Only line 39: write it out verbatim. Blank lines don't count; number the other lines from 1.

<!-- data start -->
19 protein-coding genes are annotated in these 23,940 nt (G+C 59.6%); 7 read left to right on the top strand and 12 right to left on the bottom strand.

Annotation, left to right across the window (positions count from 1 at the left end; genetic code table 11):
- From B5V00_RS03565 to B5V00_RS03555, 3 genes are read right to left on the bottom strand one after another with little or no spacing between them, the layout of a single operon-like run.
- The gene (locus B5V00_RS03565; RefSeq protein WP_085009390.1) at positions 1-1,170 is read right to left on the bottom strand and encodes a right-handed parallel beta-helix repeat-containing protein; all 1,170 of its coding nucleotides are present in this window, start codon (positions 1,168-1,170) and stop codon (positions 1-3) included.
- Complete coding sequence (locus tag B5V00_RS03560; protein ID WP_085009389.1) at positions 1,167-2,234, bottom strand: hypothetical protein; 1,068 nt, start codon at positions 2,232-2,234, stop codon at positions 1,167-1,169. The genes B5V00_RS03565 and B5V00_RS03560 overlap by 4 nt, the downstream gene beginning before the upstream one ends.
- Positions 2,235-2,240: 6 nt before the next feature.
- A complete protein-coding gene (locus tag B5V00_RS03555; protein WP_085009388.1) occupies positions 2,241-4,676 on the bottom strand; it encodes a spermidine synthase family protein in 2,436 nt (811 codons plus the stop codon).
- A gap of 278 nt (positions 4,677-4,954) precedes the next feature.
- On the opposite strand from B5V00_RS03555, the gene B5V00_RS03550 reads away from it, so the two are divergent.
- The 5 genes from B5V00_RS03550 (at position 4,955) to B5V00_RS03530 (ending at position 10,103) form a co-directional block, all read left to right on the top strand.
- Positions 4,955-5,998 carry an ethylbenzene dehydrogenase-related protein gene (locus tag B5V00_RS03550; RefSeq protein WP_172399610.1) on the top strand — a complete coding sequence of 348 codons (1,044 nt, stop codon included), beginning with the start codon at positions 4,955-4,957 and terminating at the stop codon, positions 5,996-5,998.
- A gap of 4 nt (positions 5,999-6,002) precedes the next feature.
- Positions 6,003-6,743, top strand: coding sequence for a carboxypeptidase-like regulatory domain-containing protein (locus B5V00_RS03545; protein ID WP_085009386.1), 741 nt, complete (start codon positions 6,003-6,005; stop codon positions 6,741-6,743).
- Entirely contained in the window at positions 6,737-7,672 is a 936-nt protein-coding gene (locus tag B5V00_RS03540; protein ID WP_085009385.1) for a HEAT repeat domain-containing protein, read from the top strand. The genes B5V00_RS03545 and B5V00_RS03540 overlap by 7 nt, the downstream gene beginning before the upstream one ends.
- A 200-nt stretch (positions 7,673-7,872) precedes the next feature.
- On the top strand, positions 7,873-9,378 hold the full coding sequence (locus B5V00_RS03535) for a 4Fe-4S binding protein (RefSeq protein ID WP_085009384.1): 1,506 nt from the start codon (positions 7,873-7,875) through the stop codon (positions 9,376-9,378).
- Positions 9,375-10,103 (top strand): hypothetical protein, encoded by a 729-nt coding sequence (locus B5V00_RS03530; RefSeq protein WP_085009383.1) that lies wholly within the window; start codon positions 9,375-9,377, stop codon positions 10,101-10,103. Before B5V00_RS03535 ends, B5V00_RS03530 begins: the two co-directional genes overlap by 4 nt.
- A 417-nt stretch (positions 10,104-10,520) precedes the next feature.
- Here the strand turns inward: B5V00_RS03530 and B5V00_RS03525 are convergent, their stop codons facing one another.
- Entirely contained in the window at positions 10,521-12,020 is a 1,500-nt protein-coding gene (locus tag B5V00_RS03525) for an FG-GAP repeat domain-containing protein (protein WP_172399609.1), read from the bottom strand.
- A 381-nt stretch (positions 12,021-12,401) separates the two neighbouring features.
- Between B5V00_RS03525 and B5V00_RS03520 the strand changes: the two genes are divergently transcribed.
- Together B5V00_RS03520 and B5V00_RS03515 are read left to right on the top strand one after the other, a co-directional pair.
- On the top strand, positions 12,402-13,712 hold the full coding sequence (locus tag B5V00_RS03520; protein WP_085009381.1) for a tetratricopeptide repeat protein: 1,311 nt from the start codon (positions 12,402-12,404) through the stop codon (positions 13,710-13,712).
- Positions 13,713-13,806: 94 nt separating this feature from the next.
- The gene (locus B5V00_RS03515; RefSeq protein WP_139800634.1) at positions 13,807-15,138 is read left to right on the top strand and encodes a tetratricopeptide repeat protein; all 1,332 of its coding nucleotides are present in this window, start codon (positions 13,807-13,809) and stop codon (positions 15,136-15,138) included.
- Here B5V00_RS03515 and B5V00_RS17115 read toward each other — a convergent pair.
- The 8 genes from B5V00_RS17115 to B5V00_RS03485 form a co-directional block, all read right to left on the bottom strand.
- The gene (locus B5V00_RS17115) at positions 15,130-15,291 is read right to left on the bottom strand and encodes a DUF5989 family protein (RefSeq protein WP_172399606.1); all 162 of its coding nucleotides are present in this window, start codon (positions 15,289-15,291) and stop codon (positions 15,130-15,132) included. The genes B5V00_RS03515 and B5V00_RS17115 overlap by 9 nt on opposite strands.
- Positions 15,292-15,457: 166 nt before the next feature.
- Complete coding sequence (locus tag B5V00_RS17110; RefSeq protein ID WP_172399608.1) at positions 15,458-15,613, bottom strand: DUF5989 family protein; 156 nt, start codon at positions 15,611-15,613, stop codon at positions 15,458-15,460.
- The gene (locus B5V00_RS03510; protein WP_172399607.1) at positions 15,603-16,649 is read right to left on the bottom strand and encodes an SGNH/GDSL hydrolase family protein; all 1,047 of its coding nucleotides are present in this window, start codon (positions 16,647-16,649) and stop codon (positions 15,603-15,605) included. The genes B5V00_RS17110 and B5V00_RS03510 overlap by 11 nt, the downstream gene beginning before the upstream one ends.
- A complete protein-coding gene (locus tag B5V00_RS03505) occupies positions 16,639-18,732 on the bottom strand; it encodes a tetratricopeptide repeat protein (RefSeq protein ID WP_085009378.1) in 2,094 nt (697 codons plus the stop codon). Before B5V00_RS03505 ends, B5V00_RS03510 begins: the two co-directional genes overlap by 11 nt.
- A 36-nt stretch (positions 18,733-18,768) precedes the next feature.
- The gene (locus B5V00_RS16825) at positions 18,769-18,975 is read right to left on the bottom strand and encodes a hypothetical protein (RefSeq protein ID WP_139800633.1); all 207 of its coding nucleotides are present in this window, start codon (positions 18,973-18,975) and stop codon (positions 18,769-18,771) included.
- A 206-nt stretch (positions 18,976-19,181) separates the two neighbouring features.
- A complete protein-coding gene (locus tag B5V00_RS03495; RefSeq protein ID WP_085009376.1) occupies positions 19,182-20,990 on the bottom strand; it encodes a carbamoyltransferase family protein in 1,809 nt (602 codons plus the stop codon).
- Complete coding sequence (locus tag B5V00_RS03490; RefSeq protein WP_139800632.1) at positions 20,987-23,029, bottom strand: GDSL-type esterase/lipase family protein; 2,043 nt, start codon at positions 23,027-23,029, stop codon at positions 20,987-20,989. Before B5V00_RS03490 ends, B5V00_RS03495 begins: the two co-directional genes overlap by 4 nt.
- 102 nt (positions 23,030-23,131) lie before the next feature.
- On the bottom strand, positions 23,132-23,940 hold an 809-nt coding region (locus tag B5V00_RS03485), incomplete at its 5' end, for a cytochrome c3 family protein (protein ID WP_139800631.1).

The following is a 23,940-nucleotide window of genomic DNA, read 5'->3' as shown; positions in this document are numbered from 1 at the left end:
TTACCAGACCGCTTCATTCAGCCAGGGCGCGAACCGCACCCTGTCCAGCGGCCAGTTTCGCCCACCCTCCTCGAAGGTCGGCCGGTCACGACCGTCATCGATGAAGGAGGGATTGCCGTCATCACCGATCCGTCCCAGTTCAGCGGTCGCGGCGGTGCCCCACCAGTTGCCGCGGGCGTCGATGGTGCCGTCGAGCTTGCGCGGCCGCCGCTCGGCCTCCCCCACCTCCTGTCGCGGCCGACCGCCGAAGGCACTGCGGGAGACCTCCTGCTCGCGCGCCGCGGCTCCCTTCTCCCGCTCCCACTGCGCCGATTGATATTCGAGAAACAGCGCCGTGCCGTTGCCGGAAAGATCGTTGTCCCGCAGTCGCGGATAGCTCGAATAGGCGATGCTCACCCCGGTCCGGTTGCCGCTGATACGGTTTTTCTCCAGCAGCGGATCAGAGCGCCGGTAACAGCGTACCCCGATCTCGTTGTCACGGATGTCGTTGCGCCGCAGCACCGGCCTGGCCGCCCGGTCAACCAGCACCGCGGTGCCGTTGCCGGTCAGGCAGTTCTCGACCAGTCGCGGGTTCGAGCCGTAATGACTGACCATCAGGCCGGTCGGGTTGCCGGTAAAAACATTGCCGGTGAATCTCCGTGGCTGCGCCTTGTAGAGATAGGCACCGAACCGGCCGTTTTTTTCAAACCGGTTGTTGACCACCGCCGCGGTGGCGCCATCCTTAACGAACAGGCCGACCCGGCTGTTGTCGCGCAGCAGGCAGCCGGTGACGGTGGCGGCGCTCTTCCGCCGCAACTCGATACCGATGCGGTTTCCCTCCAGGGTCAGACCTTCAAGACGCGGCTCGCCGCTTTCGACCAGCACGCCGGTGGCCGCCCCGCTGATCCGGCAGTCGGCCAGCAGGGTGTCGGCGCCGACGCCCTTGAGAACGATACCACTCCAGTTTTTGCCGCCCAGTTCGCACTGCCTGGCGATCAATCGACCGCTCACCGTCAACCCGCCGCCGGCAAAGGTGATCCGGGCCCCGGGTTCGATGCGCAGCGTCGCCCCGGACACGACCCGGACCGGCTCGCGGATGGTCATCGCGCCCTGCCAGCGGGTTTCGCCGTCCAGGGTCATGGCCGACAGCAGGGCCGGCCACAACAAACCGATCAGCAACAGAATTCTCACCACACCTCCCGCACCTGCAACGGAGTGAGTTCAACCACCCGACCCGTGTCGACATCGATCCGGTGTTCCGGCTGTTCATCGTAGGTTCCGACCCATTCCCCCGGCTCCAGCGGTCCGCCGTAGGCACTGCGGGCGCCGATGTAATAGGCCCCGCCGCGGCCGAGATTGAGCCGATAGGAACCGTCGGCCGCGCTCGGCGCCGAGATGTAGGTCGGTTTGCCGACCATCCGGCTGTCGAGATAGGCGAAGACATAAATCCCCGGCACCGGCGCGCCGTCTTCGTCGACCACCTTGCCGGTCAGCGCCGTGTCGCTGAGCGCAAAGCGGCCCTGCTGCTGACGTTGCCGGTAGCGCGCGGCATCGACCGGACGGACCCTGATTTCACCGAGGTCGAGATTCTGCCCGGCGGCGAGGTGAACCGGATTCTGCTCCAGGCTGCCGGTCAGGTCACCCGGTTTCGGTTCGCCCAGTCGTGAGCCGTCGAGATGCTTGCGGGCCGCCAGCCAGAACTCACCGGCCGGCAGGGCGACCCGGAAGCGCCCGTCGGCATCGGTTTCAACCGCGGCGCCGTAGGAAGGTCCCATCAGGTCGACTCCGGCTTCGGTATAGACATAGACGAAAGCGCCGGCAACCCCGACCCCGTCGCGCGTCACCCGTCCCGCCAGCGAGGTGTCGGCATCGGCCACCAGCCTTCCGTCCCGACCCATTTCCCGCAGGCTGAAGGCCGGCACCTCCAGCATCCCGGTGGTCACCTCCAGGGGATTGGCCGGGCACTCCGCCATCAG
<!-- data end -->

- 102 nt (positions 23,030-23,131) lie before the next feature.